Over the past few weeks I’ve been laying out radical changes, which may benefit the education system within Scotland. I’ve worked closely with education establishments on a number of projects although I’m no teacher.

In Scotland we took great pride in being able to boast that we hade the best education system in the world. What we didn’t mention was that our reign as best in the world was a long, long time ago. Our education system still worked pretty well until the late sixties when the basic structure of the system was altered in an attempt to create a more level playing field for our children.

It’s patently obvious that this system hasn’t worked and the longer it has been in place the worse things have got. How do we know the education system isn’t working? Because the system is aimed almost entirely at having our young people achieve a degree whilst at the same time the quality of the degrees available have been greatly diluted.

In order to address this, significant and far-reaching change is necessary. This is required so that our young people have a real opportunity to achieve their full potential. This immediately flags up a significant problem; since all of your young people are individuals with differing strengths and weaknesses could we ever develop a flexible enough education system, which would provide the learning, experience and support on an individual basis?

The easy answer is of course NO. Then this is qualified by saying it would be far too expensive, the additional resources required would require substantial budget increases, which are just not affordable. I would argue that we cannot afford not to give every one of our young people the best possible opportunity to be the best they can be. As a country we need this, as a country we have successfully achieved this albeit on a much smaller scale and a long time ago.

The first ten points I’ve identified are as follows –

  1. EVERY pupil/student should achieve their full potential;
  2. EVERY student teacher should achieve their full potential;
  3. There is NO PLACE for politicisation within education;
  4. There is NO PLACE for religion in any area of education;
  5. REDUCE the size and influence of local education department to the lowest possible level required to support schools.
  6. EVERY pupil should be treated as an individual and not be subject to a dress code.
  7. Successful methodologies and best practice should be adopted in order to provide the BEST learning experience possible for pupils/students.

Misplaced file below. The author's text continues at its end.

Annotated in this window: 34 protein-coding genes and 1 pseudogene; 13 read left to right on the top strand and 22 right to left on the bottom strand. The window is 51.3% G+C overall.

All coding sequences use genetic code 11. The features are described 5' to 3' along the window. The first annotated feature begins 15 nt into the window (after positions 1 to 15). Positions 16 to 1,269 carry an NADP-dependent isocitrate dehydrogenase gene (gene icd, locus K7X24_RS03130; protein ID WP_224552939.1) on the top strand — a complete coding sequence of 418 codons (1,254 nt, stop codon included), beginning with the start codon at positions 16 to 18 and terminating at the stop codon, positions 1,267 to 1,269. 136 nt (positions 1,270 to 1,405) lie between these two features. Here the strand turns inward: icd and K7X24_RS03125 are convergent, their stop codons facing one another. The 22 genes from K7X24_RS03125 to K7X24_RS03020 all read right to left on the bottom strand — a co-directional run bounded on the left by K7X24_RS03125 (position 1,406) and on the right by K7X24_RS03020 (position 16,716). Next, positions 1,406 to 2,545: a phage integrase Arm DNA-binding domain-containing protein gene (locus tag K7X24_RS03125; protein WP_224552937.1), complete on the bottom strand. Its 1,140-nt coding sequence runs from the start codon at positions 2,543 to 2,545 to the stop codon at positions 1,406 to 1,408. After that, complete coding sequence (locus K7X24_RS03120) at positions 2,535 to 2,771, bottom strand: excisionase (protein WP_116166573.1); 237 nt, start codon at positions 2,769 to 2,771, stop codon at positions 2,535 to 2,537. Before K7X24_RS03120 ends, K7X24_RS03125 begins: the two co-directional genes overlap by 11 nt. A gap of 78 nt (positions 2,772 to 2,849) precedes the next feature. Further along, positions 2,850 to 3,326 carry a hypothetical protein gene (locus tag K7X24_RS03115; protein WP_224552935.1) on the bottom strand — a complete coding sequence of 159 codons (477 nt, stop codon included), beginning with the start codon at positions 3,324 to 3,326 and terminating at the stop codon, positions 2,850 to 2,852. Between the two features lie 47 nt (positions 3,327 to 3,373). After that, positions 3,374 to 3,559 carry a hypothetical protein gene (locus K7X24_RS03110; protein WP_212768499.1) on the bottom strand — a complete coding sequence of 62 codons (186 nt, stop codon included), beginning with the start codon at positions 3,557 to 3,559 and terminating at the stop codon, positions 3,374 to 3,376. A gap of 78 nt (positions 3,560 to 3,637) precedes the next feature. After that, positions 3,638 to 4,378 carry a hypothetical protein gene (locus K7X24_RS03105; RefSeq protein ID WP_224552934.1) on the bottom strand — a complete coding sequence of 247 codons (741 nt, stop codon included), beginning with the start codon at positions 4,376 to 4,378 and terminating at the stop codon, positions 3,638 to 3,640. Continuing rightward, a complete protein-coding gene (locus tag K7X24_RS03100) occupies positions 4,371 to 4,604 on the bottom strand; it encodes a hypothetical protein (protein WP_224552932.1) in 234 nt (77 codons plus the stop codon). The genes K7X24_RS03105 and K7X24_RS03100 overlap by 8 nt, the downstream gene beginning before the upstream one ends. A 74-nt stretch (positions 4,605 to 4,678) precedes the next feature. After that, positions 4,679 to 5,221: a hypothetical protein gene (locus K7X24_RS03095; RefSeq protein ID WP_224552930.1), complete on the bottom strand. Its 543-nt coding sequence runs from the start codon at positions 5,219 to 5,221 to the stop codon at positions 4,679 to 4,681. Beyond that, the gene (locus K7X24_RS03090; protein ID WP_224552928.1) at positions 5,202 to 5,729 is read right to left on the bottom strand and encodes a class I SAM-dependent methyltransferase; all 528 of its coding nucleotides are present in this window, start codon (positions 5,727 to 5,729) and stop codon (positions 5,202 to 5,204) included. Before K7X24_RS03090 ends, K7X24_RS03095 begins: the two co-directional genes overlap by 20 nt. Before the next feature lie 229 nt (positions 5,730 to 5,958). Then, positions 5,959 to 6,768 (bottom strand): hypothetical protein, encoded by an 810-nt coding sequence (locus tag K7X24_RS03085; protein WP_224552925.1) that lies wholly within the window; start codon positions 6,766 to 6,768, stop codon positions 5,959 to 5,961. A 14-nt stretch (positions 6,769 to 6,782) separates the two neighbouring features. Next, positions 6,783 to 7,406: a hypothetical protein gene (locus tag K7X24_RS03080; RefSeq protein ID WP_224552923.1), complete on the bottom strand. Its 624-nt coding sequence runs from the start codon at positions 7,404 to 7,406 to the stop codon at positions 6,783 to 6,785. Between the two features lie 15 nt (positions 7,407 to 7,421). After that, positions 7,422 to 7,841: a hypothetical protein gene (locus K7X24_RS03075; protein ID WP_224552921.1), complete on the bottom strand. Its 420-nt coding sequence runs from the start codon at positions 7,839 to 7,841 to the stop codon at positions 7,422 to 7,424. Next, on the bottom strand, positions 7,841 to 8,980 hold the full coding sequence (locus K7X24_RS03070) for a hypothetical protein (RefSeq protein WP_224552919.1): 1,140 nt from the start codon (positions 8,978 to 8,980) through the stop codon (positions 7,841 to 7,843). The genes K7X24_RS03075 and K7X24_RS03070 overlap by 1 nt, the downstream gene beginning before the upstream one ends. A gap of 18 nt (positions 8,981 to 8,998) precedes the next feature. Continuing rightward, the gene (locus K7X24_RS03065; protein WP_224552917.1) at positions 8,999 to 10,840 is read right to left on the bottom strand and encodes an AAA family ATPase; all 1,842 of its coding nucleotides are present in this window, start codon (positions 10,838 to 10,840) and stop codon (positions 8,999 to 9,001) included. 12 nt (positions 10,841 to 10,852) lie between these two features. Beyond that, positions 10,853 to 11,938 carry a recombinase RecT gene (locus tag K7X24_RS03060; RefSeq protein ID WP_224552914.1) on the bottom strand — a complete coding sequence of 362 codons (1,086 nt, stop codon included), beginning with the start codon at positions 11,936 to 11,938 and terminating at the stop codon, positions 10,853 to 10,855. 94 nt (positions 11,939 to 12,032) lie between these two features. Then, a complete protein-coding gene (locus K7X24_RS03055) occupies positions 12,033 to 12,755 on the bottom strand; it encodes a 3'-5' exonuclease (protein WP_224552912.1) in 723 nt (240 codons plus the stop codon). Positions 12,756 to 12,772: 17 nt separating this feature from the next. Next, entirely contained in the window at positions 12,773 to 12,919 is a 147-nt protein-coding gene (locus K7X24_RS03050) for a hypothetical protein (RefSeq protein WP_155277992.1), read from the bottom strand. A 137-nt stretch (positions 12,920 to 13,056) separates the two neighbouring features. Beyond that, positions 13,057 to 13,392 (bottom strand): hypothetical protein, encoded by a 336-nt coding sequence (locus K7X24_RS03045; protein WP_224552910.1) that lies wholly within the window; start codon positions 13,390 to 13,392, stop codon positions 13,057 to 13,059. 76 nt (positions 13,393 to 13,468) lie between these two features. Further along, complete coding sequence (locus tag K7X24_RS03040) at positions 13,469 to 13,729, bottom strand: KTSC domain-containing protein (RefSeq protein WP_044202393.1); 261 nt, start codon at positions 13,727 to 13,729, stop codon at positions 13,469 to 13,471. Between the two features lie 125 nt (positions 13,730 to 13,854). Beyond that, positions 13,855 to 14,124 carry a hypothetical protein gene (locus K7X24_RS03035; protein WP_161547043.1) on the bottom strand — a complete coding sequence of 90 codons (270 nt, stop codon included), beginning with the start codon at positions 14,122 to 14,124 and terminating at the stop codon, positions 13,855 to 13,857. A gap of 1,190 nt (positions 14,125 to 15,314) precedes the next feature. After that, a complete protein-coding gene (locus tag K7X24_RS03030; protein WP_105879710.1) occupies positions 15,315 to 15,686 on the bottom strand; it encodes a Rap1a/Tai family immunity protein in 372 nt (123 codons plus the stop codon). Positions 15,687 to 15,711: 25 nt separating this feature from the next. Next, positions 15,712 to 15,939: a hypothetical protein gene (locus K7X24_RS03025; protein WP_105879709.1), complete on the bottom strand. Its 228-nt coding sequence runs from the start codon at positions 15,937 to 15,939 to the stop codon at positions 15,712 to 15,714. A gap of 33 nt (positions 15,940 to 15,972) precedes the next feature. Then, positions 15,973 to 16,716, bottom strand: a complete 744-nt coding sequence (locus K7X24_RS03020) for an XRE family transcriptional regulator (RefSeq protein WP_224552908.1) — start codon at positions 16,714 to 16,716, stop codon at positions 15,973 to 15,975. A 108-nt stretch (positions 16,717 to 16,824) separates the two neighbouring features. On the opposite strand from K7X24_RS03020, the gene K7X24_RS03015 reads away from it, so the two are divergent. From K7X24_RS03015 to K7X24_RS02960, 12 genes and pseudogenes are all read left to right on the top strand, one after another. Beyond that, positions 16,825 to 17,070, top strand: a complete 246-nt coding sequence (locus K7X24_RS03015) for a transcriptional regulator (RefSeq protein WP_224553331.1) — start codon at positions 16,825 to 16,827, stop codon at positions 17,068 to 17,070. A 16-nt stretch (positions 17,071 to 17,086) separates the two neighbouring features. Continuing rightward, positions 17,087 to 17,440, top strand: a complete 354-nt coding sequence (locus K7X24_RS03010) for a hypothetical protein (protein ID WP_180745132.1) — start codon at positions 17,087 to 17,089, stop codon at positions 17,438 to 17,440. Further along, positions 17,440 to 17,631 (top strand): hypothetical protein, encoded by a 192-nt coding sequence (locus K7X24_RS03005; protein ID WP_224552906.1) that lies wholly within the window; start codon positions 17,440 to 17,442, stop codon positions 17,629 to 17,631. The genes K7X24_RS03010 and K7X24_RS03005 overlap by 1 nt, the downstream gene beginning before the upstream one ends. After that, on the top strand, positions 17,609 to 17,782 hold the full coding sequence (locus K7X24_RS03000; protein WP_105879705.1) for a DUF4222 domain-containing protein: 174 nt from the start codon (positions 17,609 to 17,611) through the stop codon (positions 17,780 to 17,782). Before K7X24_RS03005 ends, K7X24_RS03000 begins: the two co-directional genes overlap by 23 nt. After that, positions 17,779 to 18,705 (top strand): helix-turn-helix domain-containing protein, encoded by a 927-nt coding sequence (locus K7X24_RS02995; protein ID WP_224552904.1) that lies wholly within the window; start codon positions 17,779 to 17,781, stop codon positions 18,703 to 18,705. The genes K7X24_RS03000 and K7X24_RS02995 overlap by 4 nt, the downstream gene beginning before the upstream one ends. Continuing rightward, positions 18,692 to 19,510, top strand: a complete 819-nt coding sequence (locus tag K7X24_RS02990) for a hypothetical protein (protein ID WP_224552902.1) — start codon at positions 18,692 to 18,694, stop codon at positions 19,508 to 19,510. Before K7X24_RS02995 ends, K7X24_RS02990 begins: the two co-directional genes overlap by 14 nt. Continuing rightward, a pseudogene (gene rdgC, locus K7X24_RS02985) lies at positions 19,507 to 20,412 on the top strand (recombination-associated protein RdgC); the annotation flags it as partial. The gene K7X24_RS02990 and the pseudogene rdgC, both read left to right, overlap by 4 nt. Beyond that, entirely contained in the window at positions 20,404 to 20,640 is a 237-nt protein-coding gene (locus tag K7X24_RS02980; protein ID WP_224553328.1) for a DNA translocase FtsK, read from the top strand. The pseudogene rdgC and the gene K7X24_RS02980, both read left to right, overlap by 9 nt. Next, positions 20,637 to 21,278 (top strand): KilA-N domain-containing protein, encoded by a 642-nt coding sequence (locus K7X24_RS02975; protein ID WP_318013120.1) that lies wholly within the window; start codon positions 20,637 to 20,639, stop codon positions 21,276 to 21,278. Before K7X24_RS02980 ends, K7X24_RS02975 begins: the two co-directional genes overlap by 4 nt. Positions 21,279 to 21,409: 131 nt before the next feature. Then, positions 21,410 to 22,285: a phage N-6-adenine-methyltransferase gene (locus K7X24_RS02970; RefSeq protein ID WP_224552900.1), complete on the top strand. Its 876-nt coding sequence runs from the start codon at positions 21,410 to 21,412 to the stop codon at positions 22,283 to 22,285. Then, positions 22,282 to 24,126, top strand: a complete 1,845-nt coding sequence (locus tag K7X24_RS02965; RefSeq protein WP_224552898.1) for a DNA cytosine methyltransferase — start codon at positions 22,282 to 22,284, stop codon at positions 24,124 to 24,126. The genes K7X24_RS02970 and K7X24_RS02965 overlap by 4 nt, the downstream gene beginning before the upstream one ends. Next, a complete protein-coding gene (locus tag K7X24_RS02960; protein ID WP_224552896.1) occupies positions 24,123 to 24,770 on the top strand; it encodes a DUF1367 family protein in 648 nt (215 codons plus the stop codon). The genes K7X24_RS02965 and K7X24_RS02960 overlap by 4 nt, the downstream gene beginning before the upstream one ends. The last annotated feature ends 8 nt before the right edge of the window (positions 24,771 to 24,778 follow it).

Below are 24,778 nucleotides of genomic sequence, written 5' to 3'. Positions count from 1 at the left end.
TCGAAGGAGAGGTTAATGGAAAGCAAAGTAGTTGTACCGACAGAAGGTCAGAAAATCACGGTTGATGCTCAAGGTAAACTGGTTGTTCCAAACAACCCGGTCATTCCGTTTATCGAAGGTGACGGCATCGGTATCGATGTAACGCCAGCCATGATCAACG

8. The pupil/student RATIO should be around 6:1.
  9. Teacher advancement would be measured solely on pupil/student ACHIEVEMENT.
  10. Schools should EXPLOIT the greater school community to provide a rich content learning experience for pupils/students.

Essentially the system would need to be developed on the basis that every learner would receive the encouragement and support they required in a manner tailored to their needs. The learner becomes a partner within the educational system. They have needs and wants which require guidance and support which builds on their strengths and helps them be aware of their weaknesses.

This can’t be done in a class of 40 or a class of 20 for that matter. Whilst various strategies have ben tried and tested to stream learners by age and ability the basic flaws have not been addressed. The flaw of course is that each time leaners are streamed they are placed into one of three sub-groups: the top 5-10%, the middle 80-90% and the bottom 5-10%. Their position within these streaming may alter depending on subject or peer group although it is unlikely that they will dramatically vary their over all group. If they do then it’s likely that a much higher position in a subject stream exposes a potential talent whilst a much lower position in a subject exposes a lack of suitability for that subject.

The central aim is to have every learner achieve his or her full potential within a system, which encourages and delivers the correct environment for this to take place.

This can only be achieved if teachers are also supported and encouraged to achieve their full potential as a teacher. The management structures within schools would then have to alter with teachers being the most important element within each school. This would almost certainly reduce the role of the Head Teacher who would no longer be directing the activities and structural delivery of the teaching. Head Teachers would teach and work directly with all teaching staff to enable “every learner achieve their full potential”.

The structure of teaching career paths would have to alter significantly too. Good teachers would not be promoted out of teaching they would be promoted to increased teaching not just of learners but of student and lesser experienced teachers. In such a system teachers would be able to gain more money and status within the school based solely on their ability as teachers.

Administrators would be there to support teachers to maximise teaching time. Perhaps they would be student teachers learning not just how to teach but also on what is required to allow good quality teaching to take place.

I’ll return to this subject again and again over the next few weeks.

 
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Posted by on February 8, 2012 in Education, Politics

 

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Achieving full potential within the entire education system – Part 3

A few weeks ago I identified the following aims, which could be considered as potential starting points for improvements to the education system as it stands at the moment.

  1. EVERY pupil/student should achieve their full potential;
  2. EVERY student teacher should achieve their full potential;
  3. There is NO PLACE for politicisation within education;
  4. There is No PLACE for religion in any area of education;
  5. REDUCE the size and influence of local education department to the lowest possible level required to support schools.
  6. EVERY pupil should be treated as an individual and not be subject to a dress code.
  7. Successful methodologies and best practice should be adopted in order to provide the BEST learning experience possible for pupils/students.

I finished off by posing the question – “how many pupils could a teacher genuinely teach to ensure each pupil received the individual attention necessary to satisfy aim number one?”